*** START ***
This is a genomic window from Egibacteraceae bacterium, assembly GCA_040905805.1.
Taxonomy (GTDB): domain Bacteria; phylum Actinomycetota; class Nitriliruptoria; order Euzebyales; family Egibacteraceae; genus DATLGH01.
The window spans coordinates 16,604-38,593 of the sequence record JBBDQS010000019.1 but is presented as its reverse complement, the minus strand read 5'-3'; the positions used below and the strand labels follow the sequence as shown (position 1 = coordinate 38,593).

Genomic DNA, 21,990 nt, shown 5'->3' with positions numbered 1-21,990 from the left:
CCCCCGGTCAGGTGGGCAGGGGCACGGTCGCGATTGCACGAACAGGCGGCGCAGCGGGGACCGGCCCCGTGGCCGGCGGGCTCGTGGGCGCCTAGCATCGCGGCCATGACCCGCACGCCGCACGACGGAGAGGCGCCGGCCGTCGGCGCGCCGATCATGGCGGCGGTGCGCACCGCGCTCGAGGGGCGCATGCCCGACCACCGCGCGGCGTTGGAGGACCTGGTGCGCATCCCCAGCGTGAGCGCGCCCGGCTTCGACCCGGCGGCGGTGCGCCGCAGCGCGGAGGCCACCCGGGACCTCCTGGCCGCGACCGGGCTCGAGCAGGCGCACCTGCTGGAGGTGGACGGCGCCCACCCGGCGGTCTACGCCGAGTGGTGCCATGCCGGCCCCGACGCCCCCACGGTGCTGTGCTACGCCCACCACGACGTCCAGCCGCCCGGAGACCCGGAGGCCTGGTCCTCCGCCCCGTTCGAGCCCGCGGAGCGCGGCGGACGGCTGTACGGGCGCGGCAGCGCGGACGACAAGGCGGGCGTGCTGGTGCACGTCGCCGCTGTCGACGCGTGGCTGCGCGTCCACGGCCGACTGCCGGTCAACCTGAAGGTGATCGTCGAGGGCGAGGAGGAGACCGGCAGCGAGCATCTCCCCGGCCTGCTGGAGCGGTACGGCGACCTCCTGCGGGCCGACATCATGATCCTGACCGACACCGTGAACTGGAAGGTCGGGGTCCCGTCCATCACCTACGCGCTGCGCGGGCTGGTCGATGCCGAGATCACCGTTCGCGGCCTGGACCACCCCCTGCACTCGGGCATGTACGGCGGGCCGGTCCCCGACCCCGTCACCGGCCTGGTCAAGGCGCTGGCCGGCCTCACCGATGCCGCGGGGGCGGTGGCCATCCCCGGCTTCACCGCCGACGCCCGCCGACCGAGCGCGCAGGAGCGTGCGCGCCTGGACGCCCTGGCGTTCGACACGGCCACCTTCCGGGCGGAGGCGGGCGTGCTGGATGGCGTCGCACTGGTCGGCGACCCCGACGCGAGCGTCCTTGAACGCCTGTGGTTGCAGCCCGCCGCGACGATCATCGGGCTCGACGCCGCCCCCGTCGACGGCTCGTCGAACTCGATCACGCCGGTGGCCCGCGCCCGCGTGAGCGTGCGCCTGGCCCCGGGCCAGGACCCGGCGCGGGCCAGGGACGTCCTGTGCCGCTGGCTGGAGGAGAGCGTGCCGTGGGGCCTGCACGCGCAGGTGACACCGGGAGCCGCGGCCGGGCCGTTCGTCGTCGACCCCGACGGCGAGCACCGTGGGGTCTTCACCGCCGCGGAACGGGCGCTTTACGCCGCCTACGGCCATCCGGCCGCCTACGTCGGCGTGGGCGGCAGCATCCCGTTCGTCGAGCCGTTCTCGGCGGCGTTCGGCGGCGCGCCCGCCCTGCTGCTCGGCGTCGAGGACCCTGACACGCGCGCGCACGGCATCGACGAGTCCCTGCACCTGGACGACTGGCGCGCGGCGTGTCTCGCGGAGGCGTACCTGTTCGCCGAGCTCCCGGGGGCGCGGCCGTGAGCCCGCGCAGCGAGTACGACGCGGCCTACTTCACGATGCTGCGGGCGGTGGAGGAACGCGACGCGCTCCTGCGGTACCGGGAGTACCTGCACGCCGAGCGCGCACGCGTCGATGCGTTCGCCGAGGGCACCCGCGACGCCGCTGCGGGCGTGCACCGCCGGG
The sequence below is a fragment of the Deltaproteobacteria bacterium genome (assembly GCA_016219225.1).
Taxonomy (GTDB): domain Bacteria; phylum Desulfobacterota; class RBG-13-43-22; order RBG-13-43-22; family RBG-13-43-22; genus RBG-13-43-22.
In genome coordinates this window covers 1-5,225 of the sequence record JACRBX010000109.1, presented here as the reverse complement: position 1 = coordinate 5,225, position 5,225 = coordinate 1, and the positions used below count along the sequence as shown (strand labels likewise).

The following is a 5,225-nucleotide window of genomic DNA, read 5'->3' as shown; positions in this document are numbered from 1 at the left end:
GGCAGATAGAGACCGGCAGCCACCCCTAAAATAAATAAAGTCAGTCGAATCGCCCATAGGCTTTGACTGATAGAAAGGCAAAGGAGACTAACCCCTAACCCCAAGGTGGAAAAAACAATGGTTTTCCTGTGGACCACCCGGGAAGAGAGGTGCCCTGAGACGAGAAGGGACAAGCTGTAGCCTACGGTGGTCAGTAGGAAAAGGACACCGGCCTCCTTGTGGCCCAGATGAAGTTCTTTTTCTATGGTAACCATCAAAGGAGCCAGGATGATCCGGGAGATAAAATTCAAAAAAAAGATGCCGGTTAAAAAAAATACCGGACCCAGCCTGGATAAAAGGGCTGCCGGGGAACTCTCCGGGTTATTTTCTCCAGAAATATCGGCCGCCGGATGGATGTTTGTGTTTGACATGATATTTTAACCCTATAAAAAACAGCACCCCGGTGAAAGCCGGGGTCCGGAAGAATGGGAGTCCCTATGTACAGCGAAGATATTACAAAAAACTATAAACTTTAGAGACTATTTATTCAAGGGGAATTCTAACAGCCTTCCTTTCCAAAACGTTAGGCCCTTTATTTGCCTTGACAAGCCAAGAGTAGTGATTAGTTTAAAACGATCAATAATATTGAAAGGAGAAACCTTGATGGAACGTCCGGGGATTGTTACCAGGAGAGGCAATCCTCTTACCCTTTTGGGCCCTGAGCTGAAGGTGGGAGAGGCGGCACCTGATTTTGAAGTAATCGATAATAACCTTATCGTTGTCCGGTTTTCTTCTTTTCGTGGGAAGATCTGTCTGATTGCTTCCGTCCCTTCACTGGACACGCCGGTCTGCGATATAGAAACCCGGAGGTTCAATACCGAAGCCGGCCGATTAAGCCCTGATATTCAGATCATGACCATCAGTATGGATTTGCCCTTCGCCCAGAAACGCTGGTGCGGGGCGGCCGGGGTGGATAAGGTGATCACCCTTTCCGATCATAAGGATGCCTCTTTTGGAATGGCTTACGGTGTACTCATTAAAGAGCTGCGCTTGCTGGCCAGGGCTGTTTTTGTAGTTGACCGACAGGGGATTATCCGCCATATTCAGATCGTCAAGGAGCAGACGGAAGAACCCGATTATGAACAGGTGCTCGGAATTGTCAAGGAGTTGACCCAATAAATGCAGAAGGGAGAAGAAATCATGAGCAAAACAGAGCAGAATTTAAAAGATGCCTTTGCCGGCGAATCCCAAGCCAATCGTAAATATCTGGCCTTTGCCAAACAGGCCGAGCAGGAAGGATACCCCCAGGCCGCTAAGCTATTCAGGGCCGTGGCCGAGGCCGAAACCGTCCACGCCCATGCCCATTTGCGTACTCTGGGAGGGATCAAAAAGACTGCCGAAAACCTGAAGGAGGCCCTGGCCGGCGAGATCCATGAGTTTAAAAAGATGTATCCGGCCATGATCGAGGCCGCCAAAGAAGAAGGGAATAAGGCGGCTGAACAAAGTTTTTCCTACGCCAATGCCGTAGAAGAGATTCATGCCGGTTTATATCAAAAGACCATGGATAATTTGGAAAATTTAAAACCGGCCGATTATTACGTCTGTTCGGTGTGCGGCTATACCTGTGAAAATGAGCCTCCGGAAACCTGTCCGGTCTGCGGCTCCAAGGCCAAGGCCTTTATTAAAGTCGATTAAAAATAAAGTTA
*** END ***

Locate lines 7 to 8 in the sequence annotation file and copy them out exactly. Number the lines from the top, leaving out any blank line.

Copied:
Taxonomy (GTDB): domain Bacteria; phylum Desulfobacterota; class RBG-13-43-22; order RBG-13-43-22; family RBG-13-43-22; genus RBG-13-43-22.
In genome coordinates this window covers 1-5,225 of the sequence record JACRBX010000109.1, presented here as the reverse complement: position 1 = coordinate 5,225, position 5,225 = coordinate 1, and the positions used below count along the sequence as shown (strand labels likewise).